said DexCom chief executive Terrance Gregg, whose firm is known for minimally invasive techniques. To succeed would require "several hundred million dollars or even a billion dollars," he said.
Silicon Valley is already opening its vast wallet.
Medtronic Inc Senior Vice President of Medicine and Technology Stephen Oesterle recently said he now considers Google to be the medical device firm's next great rival, thanks to its funding for research and development, or R&D.
“We spend $1.5 billion a year on R&D at Medtronic – and it’s mostly D,” he told the audience at a recent conference. “Google is spending $8 billion a year on R&D and, as far as I can tell, it’s mostly R.”
Google has been public about some of its plans: it has developed a "smart" contact lens that measures glucose. In a blog post detailing plans for its smart contact lens, Google described an LED system that could warn of high or low blood sugar by flashing tiny lights. It has recently said it is looking for partners to bring the lens to market.
The device, which uses tiny chips and sensors that resemble bits of glitter to measure glucose levels in tears, is expected to be years away from commercial development, and skeptics wonder if it will ever be ready.
Previous attempts at accurate non-invasive measurement have been foiled by body movement, and fluctuations in hydration and temperature. Tears also have lower concentrations of glucose, which are harder to track.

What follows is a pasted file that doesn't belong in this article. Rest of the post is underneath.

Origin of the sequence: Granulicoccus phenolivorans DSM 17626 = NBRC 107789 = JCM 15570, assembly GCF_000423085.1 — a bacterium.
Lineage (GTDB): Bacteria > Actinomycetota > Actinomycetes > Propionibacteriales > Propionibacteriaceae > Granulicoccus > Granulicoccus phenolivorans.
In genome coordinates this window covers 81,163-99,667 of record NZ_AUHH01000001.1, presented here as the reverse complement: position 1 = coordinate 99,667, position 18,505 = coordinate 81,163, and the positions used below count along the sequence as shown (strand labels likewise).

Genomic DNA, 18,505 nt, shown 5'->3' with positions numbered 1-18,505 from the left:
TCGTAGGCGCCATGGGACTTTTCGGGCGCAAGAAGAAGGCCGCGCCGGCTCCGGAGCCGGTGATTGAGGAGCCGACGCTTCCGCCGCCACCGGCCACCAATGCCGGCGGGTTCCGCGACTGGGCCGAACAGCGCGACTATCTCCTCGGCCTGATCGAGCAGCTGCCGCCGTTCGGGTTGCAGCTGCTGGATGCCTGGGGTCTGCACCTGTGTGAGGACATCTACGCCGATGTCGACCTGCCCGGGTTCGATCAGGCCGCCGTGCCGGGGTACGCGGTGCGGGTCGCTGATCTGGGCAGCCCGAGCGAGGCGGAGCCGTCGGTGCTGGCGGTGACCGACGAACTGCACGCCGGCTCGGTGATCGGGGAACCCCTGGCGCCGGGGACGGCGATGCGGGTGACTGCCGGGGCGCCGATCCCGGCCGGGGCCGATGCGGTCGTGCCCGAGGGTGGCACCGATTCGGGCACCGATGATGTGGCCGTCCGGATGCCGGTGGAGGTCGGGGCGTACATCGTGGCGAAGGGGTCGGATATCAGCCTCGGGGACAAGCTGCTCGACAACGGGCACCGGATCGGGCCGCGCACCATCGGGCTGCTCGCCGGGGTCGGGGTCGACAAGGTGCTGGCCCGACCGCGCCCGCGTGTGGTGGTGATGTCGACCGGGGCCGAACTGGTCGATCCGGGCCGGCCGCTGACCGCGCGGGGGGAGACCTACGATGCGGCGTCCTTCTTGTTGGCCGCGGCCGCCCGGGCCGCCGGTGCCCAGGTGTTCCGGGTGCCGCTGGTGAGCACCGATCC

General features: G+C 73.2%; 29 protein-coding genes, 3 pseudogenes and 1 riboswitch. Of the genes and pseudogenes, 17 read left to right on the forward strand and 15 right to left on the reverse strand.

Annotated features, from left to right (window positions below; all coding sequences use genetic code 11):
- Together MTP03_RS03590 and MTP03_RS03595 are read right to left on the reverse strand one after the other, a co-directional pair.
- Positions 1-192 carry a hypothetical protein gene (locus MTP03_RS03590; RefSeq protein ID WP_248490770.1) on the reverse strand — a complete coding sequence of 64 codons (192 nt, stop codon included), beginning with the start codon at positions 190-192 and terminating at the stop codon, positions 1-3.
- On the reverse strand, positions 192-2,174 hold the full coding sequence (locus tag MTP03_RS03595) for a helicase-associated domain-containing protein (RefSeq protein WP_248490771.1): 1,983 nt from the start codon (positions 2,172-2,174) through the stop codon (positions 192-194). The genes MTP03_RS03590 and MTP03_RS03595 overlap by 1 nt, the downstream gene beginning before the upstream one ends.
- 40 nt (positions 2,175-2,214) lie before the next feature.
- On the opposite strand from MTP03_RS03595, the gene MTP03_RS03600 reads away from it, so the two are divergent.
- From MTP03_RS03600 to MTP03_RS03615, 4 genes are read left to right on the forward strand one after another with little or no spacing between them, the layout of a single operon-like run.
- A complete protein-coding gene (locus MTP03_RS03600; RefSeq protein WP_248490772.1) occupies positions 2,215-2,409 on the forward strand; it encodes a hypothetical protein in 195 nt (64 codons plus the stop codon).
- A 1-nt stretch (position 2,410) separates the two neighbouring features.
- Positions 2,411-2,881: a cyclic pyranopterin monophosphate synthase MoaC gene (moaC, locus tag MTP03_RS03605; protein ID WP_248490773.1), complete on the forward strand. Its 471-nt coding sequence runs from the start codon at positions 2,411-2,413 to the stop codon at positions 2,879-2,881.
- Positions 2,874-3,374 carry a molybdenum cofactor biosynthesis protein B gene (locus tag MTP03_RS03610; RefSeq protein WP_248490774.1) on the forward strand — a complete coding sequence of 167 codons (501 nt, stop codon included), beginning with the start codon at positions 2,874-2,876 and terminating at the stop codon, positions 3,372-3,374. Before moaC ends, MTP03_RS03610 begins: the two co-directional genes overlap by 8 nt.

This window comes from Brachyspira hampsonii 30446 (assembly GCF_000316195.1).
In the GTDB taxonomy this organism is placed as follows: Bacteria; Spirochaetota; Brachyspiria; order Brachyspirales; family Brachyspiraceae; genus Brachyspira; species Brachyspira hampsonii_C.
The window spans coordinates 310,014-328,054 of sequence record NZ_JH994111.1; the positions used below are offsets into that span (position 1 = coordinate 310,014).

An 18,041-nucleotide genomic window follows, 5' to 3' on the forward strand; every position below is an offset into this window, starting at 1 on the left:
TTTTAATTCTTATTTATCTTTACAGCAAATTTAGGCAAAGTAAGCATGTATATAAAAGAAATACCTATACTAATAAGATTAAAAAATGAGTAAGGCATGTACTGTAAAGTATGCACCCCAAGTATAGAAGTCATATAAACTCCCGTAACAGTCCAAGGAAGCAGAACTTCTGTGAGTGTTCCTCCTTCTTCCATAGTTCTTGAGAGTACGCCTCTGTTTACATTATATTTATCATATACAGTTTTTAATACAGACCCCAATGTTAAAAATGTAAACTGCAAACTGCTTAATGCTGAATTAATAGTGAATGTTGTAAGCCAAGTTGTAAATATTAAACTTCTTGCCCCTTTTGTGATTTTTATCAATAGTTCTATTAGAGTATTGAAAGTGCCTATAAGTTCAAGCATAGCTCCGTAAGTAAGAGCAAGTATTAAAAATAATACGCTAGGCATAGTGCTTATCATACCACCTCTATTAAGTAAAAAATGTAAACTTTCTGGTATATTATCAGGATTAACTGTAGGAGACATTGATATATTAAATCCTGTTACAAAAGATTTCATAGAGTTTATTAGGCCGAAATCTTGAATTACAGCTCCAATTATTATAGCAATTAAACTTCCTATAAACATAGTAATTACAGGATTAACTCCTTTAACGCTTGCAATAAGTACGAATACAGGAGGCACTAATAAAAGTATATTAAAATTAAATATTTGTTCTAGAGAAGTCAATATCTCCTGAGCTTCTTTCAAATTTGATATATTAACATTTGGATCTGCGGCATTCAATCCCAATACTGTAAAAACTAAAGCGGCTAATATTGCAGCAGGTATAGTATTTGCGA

But the Life Sciences team in charge of the lens and other related research is housed at the Google X facility, where it works on major breakthroughs such as the self-driving car, a former employee who requested anonymity said.
Apple's efforts center on its iWatch, which is on track to ship in October, three sources at leading supply chain firms told Reuters. It is not clear whether the initial release will incorporate glucose-tracking sensors.
Still, Apple has poached executives and bio-sensor engineers from such medical technology firms as Masimo Corp, Vital Connect, and the now-defunct glucose monitoring startup C8 Medisensors.
"It has scooped up many of the most talented people with glucose-sensing expertise," said George Palikaras, CEO of Mediwise, a startup that hopes to measure blood sugar levels beneath the skin's surface by transmitting radio waves through a section of the human body.
The tech companies are also drawing mainstream interest to the field, he said. "When Google announced its smart contact lens, that